A. We’ve just had to learn to deal with things together. There have been disagreements along the way. I remember that we used to fall out at home, not speak in the car on the way to our office in Crookes but then have to put a positive face on as we walked through the door.
We enjoy having friends who also have young children round so we can chat and they can play. And maybe having our own bar helps!
Q. How do you manage your large family while running a business that thrives during anti-social hours?
A. Organisation. Our youngest goes to bed at 7.30pm, Jordan at 8 and Joshua at 8:30. And help from childminders and parents.
Q. You’re renowned for being a grafter...
A. Yes. I was in hospital for five days when I had Jonathan and I did the taxi company books and debt collection while I was in there! I now have five children and I worked on the day I had three of them. The only reason it wasn’t all five was because I had Joshua and Jordan on a Saturday morning.
Q. Any regrets?
A. I do regret working full time and such long hours to build the business from 50 cars when we moved to Northfield Road to over 400 when Josh and Jordan were small. I didn’t want to be a stay-at-home mum, but now I think the boys missed too much, so I’m trying to be around more for Charley-May, who basically has four adults and a child-minder spoiling her!
Our older two had it tough, too. We worked long hours to build the business. Jonathan and Sophie were either in the office with us, in after-school club or helping out by giving the babies their bottles. They had to grow up very quickly. Joshua is 12 now and I wouldn’t dream of leaving him in charge.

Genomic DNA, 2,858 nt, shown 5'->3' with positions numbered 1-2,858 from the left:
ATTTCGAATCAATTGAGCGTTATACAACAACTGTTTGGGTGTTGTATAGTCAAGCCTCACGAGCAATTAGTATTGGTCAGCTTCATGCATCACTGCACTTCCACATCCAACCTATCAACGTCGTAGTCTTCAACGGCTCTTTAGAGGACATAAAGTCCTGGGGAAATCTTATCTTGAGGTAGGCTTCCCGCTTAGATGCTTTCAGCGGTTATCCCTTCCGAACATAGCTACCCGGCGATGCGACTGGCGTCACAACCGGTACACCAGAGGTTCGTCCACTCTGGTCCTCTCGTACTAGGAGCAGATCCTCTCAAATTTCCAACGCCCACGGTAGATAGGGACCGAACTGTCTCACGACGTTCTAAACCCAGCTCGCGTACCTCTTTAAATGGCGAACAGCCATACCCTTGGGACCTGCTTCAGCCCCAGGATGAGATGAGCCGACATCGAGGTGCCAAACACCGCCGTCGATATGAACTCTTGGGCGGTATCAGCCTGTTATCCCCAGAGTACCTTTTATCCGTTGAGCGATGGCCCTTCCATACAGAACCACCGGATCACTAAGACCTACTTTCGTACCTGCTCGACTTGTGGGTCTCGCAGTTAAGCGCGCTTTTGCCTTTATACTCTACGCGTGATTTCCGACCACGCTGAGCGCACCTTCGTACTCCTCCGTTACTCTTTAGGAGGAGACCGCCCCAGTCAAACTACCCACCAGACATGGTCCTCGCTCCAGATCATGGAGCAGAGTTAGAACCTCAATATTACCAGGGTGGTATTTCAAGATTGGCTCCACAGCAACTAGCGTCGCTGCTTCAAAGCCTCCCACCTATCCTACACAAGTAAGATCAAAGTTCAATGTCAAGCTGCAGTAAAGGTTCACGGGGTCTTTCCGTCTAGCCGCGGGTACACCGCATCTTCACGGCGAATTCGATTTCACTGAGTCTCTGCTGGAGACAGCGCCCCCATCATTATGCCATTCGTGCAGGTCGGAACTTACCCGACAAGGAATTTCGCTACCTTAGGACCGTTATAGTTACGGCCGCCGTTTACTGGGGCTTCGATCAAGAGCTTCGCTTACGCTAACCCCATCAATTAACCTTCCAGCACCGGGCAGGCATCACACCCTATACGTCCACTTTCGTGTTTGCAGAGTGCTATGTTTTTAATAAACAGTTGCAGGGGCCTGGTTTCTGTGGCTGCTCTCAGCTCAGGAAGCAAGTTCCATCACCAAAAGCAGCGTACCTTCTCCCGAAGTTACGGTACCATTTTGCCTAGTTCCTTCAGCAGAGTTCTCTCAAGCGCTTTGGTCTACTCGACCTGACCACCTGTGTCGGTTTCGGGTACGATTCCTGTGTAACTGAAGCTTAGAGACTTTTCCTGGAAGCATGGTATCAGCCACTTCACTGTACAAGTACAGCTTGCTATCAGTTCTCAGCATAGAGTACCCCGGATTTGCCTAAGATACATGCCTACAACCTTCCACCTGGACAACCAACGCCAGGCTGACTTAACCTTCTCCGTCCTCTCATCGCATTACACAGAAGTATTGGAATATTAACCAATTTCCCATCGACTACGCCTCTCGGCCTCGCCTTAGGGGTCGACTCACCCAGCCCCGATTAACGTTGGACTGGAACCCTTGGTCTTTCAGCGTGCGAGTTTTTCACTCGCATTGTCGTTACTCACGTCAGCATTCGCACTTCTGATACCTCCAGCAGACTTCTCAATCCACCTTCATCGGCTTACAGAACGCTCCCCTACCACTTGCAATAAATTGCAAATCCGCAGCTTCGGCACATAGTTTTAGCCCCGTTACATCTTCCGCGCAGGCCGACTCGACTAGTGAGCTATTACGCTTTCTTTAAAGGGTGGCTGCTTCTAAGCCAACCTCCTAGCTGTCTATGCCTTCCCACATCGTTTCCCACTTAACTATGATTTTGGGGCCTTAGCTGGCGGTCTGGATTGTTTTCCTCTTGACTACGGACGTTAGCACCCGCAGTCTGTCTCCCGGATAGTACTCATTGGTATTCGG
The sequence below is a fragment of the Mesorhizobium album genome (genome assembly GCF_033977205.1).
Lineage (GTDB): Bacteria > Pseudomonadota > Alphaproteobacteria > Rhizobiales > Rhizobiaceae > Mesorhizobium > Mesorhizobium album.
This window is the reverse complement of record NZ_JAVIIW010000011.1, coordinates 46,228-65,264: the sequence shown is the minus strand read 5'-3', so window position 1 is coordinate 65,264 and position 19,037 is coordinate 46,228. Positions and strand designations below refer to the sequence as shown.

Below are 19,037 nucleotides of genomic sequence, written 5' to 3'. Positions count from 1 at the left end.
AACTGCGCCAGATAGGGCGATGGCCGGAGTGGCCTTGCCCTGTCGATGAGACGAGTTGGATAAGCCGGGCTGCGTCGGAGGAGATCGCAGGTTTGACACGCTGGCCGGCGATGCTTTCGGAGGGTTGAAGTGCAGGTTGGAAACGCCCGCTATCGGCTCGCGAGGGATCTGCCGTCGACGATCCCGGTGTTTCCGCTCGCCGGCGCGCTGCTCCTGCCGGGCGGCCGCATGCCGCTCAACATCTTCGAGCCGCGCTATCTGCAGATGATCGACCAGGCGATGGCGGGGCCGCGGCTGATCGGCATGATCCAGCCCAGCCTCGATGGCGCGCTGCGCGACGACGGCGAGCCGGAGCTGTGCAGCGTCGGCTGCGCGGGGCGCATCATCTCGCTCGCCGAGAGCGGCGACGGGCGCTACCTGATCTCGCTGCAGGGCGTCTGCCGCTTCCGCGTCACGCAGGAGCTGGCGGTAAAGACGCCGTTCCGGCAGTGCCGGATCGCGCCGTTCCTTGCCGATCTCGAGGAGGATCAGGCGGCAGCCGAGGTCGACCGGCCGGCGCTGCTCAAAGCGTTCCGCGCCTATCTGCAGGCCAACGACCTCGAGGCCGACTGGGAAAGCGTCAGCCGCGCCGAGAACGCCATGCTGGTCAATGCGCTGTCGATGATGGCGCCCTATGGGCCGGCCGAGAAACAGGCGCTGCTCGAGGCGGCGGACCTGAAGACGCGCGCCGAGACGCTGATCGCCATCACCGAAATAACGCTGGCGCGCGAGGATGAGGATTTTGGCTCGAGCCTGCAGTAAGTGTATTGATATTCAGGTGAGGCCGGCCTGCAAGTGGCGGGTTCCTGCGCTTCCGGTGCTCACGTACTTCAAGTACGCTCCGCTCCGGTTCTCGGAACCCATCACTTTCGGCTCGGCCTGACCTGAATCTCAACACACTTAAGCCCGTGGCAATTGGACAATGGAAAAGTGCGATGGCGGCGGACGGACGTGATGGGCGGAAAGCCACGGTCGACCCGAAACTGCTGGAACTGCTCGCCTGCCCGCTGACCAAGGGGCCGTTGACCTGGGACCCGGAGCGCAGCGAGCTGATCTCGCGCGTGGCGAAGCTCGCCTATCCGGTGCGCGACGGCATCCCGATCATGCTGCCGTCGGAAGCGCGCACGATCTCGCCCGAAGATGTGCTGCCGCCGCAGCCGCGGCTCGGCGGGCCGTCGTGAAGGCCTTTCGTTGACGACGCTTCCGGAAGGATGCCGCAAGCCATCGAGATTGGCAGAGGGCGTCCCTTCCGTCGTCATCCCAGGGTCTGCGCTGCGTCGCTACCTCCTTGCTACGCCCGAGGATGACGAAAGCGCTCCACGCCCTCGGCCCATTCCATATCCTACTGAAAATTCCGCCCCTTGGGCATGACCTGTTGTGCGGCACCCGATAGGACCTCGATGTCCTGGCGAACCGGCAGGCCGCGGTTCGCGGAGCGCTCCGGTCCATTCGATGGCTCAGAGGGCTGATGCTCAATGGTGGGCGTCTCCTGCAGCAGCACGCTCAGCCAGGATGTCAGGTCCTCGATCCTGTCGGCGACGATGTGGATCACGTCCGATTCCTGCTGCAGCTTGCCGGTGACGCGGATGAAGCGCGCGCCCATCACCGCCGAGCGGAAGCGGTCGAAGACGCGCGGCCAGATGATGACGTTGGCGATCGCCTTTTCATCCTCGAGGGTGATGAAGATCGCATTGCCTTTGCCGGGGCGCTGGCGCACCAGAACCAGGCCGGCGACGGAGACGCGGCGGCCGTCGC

Q. You are a family-run firm?
A. Yes we’re very proud of that. Not many taxi businesses in the whole of the UK can say that they are a genuinely family-run business.
Our eldest son Jonathan came to work at Mercury after finishing his GCSEs. He started as a cleaner and worked his way up. He has taken more or less everything off me as accounts manager now. We employed my mum and dad for a while too. Dad came to us after being made redundant from the steelworks where he had worked as a fettler.
We’re really proud of Jonathan - our genes didn’t mix and when he was twelve, his back twisted causing his leg to drag. The Children’s Hospital put Jonathan in a full body cast from chest to ankle and a cage on his leg for four months. We had to turn screws each day for six weeks. It was a very hard time for him and he did get bullied.
The Children’s Hospital Charityis one of our two nominated charities this year. Tomorrow we stage our biggest annual fundraiser, a charity Golf Day in aid of our other charity, St Luke’s Hospice. It will be followed by a party at Napoleons Casino on Ecclesall Road to celebrate 25 years in business.
Q. What do you love about running your own company?
A. No two days are ever the same and it is a complete challenge all the time. Getting to a fleet of 400 cars, being comfortable financially and having a legacy to leave to our children has taken a lot of hard work and we’re proud of what we’ve achieved.